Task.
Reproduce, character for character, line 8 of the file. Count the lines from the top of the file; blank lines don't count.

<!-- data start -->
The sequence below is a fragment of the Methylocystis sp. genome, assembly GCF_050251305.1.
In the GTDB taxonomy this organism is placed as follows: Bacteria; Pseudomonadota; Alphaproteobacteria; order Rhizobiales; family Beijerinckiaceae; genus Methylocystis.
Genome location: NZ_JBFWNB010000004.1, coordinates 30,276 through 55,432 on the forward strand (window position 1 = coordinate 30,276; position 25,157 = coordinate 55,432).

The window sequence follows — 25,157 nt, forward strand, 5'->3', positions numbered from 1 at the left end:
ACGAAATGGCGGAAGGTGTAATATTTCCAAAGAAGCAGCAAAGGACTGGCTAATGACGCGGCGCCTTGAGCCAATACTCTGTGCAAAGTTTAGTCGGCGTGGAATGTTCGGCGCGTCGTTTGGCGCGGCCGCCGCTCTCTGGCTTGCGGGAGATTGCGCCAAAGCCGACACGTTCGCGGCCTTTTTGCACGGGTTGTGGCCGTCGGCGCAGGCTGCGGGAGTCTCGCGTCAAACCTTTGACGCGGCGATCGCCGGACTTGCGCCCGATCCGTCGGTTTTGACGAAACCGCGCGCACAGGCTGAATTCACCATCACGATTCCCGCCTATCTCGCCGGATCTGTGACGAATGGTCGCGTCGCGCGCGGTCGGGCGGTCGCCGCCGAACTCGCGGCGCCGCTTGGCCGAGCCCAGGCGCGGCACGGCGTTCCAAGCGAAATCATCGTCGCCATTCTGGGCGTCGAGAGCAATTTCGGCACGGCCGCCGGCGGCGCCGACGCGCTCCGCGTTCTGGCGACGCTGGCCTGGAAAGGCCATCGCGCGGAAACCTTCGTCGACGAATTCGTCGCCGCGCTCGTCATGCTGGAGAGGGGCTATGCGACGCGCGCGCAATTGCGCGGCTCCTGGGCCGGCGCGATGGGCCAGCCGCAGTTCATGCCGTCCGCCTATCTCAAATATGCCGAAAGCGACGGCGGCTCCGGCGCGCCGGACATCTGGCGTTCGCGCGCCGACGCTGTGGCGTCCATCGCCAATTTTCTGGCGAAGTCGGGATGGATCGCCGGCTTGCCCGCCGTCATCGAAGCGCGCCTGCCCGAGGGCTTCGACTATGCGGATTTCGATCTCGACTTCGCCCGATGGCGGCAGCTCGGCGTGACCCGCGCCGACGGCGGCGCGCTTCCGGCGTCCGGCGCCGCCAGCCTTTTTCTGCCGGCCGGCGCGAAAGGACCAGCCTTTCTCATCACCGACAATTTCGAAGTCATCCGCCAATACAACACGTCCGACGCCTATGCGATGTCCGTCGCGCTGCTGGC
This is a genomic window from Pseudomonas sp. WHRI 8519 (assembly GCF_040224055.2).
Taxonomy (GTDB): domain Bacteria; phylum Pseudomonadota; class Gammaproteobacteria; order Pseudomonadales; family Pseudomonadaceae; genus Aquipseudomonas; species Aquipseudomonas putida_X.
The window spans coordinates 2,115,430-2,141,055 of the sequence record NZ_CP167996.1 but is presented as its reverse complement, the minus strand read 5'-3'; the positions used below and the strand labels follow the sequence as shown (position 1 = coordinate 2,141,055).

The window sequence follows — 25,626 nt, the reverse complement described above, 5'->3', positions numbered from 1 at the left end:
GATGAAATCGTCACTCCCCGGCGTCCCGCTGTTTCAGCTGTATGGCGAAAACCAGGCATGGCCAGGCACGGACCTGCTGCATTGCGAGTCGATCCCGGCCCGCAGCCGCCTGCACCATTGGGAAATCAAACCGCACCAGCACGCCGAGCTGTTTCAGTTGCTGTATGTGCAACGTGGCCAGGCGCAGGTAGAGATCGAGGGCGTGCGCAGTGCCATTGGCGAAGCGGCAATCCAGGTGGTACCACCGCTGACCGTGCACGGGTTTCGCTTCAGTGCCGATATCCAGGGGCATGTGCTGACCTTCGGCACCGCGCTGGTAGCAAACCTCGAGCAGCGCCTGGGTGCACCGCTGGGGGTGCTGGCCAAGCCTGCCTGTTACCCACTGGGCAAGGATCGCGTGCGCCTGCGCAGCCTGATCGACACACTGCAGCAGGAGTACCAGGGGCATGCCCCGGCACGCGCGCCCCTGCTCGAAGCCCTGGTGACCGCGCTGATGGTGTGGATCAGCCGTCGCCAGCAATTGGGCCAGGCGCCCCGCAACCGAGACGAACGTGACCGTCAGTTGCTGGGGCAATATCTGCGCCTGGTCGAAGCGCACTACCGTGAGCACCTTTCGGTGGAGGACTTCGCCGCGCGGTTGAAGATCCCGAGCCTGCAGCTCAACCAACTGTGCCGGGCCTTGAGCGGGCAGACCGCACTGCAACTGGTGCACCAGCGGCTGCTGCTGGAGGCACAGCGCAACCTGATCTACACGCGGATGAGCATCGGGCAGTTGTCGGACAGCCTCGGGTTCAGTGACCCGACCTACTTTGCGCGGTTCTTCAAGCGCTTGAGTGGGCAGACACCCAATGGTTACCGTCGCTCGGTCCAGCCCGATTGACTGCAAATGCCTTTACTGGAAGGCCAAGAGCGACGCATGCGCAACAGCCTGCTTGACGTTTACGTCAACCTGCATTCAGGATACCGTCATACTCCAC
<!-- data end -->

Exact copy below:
The window spans coordinates 2,115,430-2,141,055 of the sequence record NZ_CP167996.1 but is presented as its reverse complement, the minus strand read 5'-3'; the positions used below and the strand labels follow the sequence as shown (position 1 = coordinate 2,141,055).